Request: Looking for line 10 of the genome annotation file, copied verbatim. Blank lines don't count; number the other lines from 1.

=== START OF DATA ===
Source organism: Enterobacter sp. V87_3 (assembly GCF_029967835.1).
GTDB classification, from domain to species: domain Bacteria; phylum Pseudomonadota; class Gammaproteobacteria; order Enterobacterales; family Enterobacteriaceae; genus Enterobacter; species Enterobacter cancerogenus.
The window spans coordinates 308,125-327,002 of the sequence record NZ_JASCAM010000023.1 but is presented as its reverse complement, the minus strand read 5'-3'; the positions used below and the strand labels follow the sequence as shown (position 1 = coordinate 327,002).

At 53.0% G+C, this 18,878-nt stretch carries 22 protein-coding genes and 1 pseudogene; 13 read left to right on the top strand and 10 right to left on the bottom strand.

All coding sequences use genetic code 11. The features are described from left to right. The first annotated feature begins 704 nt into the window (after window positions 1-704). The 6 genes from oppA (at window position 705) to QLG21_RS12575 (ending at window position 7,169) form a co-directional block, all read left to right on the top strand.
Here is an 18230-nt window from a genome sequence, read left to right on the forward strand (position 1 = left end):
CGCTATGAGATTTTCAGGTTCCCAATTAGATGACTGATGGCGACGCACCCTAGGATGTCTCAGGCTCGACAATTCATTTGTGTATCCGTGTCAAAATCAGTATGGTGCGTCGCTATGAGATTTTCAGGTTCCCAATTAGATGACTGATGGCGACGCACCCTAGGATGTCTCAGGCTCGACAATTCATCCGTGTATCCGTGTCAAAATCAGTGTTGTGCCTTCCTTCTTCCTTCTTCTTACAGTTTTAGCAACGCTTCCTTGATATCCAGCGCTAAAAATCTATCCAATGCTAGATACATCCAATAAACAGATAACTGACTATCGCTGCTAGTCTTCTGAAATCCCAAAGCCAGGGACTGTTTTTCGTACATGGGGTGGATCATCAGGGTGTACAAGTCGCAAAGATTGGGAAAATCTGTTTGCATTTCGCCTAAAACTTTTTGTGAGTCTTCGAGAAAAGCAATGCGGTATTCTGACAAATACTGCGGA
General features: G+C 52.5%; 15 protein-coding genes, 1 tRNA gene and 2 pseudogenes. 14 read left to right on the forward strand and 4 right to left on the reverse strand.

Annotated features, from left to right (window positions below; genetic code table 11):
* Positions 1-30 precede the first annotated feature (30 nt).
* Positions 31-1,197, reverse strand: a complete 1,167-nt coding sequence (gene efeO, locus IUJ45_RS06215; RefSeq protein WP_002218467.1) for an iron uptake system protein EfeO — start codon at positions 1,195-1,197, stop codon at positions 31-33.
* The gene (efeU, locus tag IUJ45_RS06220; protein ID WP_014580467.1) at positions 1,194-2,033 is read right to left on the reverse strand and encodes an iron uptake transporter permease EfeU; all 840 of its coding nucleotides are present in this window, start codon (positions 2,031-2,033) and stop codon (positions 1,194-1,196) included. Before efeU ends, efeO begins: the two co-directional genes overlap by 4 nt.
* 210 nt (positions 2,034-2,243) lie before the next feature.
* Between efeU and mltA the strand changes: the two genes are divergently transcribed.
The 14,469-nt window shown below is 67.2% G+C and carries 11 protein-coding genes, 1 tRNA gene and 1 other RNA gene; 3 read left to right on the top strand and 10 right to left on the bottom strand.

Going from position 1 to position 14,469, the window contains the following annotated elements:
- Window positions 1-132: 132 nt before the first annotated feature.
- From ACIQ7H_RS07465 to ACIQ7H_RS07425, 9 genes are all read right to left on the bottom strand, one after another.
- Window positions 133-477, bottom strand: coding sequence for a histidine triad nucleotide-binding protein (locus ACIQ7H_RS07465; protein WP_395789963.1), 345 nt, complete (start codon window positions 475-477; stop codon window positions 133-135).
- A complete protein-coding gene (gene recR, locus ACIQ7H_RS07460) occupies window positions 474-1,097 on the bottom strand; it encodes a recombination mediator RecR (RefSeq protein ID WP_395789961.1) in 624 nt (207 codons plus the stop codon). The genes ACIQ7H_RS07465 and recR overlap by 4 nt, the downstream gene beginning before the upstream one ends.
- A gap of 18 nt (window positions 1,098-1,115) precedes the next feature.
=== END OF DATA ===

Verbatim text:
* Positions 1-30 precede the first annotated feature (30 nt).